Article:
China defends iron imports, stresses N Korea trade continues as normal

Elias Hubbard
July 16, 2017

The new measures would target Chinese small-and-medium sized financial institutions and shell companies suspected of "funneling cash" into Pyongyang's nuclear and missile programs. However, some of China's largest banks will not be affected.

That the White House would consider a second round of sanctions so soon after the first indicates that the Trump administration is willing to back up its tough rhetoric on North Korea.

China has always been the North's main diplomatic defender but increasingly expresses frustration with leader Kim Jong Un's provocative behavior.

Pelosi expressed her deepening concern about the North's missile development, saying that when she visited Pyongyang many years ago, North Korean officials said they make missiles to sell.

China has insisted that it is committed to enforcing United Nations sanctions against North Korea, even though its own figures show that trade between the two countries increased by more than 10 per cent.

But Beijing is also eager to avoid riling Trump.

North Korea's Workers' Party may be pushing "optimistic propaganda" inside the country and among compatriots in China, because sanctions are taking a toll on the lives of ordinary people. One of its affiliates is suspected of being involved in the transport of rocket ammunition as part of North Korea's arms exports, according to the report. But it is especially anxious about the collapse of the regime with which it shares a border, and fears both an influx of millions of North Korean refugees and the possibility of a unified Korea with US troops again at the Yalu River. Trump tweeted on July 5.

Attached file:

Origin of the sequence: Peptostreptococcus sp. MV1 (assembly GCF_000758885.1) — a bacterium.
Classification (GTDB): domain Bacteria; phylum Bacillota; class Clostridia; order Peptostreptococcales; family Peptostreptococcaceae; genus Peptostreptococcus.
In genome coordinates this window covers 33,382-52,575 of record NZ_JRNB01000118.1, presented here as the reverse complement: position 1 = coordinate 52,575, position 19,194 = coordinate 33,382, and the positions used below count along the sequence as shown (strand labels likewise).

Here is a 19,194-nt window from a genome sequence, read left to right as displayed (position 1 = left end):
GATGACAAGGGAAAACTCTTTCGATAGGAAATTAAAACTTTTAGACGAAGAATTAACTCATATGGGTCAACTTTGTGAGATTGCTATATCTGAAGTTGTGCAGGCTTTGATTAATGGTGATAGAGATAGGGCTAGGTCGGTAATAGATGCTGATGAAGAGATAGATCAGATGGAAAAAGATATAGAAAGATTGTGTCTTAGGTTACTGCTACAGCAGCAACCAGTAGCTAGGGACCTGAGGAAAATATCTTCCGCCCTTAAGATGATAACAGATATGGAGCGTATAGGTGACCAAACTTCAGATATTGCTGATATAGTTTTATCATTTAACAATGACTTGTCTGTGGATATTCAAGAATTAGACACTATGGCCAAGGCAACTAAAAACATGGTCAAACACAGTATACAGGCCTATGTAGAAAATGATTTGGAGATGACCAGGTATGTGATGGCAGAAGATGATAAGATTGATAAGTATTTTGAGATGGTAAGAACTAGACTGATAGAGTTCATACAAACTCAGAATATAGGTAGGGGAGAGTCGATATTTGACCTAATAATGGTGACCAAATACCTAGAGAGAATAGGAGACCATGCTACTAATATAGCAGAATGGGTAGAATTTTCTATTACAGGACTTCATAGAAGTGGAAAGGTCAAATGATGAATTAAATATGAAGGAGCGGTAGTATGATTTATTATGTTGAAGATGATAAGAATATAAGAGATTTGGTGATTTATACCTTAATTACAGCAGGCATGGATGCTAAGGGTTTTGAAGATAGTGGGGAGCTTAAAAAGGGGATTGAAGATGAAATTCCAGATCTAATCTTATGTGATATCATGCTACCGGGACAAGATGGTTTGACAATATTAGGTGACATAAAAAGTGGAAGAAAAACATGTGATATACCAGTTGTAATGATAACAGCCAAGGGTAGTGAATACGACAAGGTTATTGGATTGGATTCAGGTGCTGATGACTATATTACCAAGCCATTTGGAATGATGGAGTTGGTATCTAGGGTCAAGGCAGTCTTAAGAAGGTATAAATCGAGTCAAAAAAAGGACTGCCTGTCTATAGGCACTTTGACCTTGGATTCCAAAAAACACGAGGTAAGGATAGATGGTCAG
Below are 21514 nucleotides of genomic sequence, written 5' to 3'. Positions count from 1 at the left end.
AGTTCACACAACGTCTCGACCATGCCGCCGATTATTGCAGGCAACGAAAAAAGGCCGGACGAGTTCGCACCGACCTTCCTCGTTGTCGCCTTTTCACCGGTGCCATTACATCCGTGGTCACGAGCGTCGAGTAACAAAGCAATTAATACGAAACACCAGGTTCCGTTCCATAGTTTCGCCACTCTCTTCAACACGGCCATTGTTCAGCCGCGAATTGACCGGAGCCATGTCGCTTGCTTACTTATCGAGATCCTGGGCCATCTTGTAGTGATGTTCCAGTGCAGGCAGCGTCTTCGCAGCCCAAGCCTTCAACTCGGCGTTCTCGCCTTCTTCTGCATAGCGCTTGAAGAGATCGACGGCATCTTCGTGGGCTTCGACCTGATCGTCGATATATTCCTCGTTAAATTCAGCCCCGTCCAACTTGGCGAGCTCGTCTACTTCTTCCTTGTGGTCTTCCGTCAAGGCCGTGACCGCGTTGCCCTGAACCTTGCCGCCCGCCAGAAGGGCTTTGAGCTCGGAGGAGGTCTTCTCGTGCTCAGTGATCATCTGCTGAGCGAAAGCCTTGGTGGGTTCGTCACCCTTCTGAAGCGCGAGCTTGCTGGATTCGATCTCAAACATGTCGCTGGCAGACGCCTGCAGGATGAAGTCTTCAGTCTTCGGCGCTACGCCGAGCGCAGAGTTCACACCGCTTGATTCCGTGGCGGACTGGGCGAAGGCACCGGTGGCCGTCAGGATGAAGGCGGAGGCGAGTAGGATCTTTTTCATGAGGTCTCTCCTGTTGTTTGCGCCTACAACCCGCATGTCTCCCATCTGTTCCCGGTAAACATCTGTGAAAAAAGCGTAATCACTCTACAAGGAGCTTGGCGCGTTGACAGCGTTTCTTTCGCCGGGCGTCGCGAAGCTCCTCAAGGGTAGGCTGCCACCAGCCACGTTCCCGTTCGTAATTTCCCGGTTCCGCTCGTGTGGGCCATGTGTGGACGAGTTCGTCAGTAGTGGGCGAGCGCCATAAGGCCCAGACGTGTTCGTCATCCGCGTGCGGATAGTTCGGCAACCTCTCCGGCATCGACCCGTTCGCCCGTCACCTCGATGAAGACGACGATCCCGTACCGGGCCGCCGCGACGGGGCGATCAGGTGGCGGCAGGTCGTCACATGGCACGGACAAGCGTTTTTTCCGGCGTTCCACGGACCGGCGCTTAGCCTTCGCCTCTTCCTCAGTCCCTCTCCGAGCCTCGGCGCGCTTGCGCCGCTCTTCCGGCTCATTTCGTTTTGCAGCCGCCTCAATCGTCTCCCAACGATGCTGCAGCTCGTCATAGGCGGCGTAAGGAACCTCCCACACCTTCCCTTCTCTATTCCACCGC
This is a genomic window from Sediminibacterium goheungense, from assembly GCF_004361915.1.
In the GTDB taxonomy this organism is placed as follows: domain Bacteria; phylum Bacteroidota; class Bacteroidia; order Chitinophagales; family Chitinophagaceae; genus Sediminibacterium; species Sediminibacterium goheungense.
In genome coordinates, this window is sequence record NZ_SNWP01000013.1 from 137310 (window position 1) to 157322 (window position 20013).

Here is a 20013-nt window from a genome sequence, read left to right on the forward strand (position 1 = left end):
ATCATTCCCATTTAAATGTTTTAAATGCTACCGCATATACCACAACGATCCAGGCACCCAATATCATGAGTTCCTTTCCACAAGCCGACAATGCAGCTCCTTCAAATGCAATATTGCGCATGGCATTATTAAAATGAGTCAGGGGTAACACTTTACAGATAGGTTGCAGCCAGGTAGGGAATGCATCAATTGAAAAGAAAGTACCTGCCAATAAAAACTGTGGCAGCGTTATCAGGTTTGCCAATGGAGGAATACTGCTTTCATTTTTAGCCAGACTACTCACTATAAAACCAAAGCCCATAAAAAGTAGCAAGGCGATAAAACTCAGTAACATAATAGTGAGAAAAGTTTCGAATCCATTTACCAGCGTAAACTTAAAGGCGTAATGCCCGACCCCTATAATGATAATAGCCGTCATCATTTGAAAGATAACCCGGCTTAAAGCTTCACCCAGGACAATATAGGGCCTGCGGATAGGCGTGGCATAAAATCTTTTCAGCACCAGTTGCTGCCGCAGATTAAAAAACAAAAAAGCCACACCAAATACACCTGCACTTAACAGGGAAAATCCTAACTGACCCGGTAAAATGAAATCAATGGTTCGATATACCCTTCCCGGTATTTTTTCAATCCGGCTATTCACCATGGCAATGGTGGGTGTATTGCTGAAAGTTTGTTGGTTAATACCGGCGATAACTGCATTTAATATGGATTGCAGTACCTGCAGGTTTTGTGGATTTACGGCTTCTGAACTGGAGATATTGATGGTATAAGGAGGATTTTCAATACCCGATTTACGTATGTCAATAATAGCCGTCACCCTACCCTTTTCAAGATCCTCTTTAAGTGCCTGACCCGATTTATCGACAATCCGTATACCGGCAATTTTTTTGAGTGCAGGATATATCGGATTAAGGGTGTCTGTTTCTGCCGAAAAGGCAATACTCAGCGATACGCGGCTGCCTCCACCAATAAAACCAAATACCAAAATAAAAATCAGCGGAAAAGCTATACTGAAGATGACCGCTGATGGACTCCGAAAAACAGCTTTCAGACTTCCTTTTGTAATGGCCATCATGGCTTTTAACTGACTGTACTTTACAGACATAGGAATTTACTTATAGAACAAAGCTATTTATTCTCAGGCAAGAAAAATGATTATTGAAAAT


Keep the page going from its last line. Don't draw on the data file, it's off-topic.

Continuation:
Shortly after their meeting, Trump said he had told Xi that China would get a better trade deal if it reined in North Korea. "It's not like, oh, gee, you just do whatever we say", Trump said. North Korean men who try to leave are likely to be rapidly identified as absent by their work units.

Sanctions are the only action so far that are specifically meant to pressure China on North Korea; arms sales and fleet movements have happened before and would have again sooner or later.

During a UN Security Council meeting last week, Haley threatened secondary sanctions if the council could not agree on new sanctions - though she did not cite China by name.

The company in question is a Dandong, China-based trading firm.

Other reports by Click Lancashire

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